Danny Says is a rock doc that doesn’t focus on a single musician or band, but rather a man who was behind the scenes, influencing many of the greatest groups of the 20th century. That man is Danny Fields, who worked with The Doors, The Velvet Underground, The Ramones, and many others. The film tells of the lives of those he was close with and how his life shaped the music landscape of the time.
After the film’s premiere at South By Southwest, we had a chance to sit down with director Brendan Toller. We talked about working with Danny, his storytelling technique, acquiring rights to the footage, and much more. Check out the full interview below.
What was it about Danny’s story that made you want to tell it?
Toller: Well, I wasn’t the first. Andy Warhol wanted to tape his life story, as he says in his diaries. Unfortunately he passed away maybe six weeks later after saying that. Many have tried, many have wanted to, many have encouraged Danny to write a book or do something with this great story of this guy traversing all these elite alternative, underground scenes and sort of being at the center of it all. Like Alice says, the mayor of New York in that sense.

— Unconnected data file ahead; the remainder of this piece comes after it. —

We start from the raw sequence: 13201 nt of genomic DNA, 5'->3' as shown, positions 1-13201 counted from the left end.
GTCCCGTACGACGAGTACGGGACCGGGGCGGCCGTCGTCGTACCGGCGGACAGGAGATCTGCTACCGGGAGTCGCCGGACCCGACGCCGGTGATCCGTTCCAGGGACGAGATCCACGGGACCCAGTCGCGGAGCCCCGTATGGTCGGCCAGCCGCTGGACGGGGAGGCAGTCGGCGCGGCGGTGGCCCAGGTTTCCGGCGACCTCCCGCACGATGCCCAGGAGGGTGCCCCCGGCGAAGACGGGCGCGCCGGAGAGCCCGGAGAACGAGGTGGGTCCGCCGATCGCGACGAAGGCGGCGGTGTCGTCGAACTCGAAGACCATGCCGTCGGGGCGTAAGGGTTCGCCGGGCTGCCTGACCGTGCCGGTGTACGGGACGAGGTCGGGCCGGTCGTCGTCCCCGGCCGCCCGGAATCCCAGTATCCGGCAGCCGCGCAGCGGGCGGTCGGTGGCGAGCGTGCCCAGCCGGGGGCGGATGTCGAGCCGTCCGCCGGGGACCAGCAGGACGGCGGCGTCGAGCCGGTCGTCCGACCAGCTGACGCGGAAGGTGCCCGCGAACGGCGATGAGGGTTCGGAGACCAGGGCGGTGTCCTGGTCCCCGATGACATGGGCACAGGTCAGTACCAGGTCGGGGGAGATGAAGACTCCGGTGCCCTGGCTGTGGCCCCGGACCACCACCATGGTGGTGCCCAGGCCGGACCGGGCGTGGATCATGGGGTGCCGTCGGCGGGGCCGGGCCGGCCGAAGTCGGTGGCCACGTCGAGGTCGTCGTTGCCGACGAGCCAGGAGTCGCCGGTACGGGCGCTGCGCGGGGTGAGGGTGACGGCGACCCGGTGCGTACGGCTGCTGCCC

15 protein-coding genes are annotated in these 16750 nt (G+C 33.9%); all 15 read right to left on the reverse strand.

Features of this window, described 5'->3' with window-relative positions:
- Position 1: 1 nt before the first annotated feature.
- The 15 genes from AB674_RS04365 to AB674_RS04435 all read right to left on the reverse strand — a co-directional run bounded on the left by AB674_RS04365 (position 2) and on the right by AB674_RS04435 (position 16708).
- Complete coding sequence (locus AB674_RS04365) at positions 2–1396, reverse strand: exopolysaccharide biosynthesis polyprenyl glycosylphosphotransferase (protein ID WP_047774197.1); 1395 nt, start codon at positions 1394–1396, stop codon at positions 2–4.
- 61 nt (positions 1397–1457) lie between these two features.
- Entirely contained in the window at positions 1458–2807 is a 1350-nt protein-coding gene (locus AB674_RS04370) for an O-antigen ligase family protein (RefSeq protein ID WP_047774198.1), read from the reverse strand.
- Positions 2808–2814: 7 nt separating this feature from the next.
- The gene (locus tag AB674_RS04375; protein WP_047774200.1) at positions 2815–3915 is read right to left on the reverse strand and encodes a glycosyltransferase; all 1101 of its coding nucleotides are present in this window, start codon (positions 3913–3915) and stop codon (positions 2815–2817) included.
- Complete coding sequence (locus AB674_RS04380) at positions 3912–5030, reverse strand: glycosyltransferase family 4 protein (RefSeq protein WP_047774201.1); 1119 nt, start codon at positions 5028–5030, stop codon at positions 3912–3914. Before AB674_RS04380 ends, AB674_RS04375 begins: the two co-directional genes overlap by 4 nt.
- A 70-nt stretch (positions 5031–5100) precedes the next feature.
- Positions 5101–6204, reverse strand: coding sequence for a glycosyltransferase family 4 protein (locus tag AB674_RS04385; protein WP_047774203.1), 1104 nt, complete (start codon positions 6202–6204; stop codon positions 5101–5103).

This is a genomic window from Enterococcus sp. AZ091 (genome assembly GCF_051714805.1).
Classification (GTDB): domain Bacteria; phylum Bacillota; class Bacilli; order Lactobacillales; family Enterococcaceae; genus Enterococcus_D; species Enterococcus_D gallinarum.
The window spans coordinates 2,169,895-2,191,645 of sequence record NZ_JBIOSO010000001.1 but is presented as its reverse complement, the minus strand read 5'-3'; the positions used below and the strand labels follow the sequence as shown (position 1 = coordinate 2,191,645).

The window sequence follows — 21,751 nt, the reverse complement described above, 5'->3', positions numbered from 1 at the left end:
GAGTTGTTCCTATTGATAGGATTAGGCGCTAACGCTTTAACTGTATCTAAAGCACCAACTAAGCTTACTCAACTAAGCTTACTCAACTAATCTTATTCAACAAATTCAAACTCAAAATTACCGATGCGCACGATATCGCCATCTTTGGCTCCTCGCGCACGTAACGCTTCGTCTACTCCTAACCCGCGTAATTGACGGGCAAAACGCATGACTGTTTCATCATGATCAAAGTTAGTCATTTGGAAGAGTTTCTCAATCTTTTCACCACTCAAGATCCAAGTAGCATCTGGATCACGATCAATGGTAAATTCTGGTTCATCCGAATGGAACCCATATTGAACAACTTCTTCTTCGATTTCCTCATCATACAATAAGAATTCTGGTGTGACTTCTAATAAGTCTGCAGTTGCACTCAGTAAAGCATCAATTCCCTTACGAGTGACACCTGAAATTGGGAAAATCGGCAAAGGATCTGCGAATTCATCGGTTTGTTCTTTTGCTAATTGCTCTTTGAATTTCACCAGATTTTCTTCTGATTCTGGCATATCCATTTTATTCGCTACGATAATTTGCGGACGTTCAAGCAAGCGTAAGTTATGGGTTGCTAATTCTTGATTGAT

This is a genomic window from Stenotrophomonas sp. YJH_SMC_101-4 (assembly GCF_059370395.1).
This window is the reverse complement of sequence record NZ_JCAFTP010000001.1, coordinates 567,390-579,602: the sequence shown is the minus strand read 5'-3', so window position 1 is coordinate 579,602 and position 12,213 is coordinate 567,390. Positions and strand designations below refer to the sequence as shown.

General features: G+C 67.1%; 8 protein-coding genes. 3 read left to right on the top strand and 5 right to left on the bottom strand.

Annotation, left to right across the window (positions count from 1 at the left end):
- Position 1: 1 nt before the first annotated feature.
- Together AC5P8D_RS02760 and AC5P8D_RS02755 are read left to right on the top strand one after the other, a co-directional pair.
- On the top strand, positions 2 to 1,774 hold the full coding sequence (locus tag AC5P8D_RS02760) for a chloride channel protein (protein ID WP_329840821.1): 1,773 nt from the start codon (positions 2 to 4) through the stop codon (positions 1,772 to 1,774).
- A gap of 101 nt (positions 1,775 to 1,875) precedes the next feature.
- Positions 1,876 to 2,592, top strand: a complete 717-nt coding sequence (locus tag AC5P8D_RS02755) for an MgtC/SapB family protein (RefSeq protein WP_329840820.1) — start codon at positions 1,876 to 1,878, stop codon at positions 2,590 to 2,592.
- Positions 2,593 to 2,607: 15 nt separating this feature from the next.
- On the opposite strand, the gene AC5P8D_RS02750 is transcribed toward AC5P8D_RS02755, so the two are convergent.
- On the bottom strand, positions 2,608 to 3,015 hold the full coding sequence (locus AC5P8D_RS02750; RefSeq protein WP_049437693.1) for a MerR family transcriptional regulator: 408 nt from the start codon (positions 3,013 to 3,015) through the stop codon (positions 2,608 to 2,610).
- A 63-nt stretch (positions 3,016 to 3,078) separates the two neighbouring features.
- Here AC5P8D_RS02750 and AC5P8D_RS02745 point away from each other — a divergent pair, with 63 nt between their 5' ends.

I became friends with him in probably January 2008 when I was working on my first film, I Need That Record! We did an interview but we didn’t even talk about record stores. He actually not in the movie. We talked about him and he told me that New York is just a big clump of seaweed that you need to untangle. So I got the idea of, why don’t we untangle this clump of seaweed? He’s littered across a lot of rock books. No One Here Gets Out Alive or Please Kill Me. Bunches of them. But nobody had really put it all together. He’s just a great storyteller and a brilliant guy. Anything to get to spend more time with him was great.
Did you use any of that original interview?
Toller: No. I couldn’t. And it’s a really funny interview. I’m asking him what he had against the Beatles. We mostly talked about the Beatles more popular than Jesus thing which at the time I didn’t know he did. That’s a documentary in itself.
As a documentarian is there any fear with something so focused on one person that it won’t necessarily be an unbiased view of the story you’re telling?